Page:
Basingwerk Abbey (Welsh: Abaty Dinas Basing) is a Grade I listed ruined abbey near Holywell, Flintshire, Wales. The abbey, which was founded in the 12th century, belonged to the Order of Cistercians. It maintained significant lands in the English county of Derbyshire. The abbey was abandoned and its assets sold following the Dissolution of the Monasteries in 1536.
The abbey had significant lands in the English county of Derbyshire. Henry II gave the monks a manor near Glossop. The Monks' Road and the Abbot's Chair near the town are a reminder of the Abbey's efforts to administer their possession. In 1290 the Abbey gained a market charter for Glossop. The monks also got another charter for nearby Charlesworth in 1328.
By the 13th century, the abbey was under the patronage of Llywelyn the Great, Prince of Gwynedd. His son Dafydd ap Llywelyn gave St Winefride's Well to the abbey. The monks harnessed the power of the Holywell stream to run a corn mill and to treat the wool from their sheep. In 1433, the monks leased all of Glossopdale in Derbyshire to the Talbot family, the future Earls of Shrewsbury (1442).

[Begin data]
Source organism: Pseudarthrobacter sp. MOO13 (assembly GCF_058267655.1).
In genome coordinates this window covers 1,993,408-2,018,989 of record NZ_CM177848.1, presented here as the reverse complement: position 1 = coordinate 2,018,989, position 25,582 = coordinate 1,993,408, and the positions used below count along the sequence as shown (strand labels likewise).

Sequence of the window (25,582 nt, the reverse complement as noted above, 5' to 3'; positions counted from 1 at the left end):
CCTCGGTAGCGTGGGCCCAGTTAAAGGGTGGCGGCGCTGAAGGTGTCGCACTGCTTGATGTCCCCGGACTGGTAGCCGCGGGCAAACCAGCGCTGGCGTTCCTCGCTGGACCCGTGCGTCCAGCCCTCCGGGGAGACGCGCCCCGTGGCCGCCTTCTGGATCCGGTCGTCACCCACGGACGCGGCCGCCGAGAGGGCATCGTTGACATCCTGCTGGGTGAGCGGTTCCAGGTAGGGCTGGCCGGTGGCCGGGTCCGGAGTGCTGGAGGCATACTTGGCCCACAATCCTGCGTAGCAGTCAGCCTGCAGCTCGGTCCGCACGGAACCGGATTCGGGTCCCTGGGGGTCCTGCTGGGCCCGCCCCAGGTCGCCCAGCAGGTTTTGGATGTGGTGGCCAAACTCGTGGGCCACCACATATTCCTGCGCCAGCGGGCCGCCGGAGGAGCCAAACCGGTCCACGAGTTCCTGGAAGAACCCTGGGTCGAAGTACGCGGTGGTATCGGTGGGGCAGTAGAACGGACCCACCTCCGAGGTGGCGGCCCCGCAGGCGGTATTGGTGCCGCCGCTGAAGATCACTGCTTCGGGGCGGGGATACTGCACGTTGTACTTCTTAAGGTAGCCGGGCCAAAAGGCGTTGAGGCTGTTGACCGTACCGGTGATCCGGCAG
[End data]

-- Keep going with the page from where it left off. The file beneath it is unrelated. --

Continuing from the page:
A legend says a 12th-century Basingwerk Abbey monk was lured into a nearby wood by the singing of a nightingale. He thought he had only been listening a short while, but when he returned, the abbey was in ruins. He crumbled to dust shortly afterwards.
Two centuries earlier a Welsh seer, Robin Ddu ("Robin the Dark"), said the roof on the refectory would go to a church under Moel Famau. It did: when the abbey was sold, the parts of the roof went to St Mary's Church in Cilcain below the slopes of Moel Famau. Another section of roof was reportedly given to the Collegiate and Parochial Church of St Peter at Ruthin, where it still covers the North Nave. Its Jesse window went to the Church of St Dyfnog at Llanrhaeadr-yng-Nghinmeirch.